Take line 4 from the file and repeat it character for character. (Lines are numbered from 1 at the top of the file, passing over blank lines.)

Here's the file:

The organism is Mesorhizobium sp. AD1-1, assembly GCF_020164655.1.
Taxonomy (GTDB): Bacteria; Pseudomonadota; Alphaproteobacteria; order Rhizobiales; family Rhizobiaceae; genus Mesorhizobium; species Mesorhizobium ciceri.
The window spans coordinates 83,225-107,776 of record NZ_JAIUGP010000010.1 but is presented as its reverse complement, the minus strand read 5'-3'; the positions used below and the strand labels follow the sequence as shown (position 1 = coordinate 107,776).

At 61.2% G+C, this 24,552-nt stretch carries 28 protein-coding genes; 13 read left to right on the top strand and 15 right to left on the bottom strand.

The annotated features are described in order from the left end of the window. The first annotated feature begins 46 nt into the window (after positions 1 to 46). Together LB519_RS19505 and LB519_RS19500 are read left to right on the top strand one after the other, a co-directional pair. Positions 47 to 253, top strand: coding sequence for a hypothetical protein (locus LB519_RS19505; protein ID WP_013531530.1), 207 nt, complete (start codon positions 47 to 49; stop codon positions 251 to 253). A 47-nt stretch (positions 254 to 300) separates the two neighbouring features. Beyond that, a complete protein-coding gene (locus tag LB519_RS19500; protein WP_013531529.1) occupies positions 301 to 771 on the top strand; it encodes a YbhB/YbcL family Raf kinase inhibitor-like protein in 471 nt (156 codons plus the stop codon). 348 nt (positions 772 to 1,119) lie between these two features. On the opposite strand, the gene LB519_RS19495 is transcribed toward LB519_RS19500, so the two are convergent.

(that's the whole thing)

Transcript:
At 61.2% G+C, this 24,552-nt stretch carries 28 protein-coding genes; 13 read left to right on the top strand and 15 right to left on the bottom strand.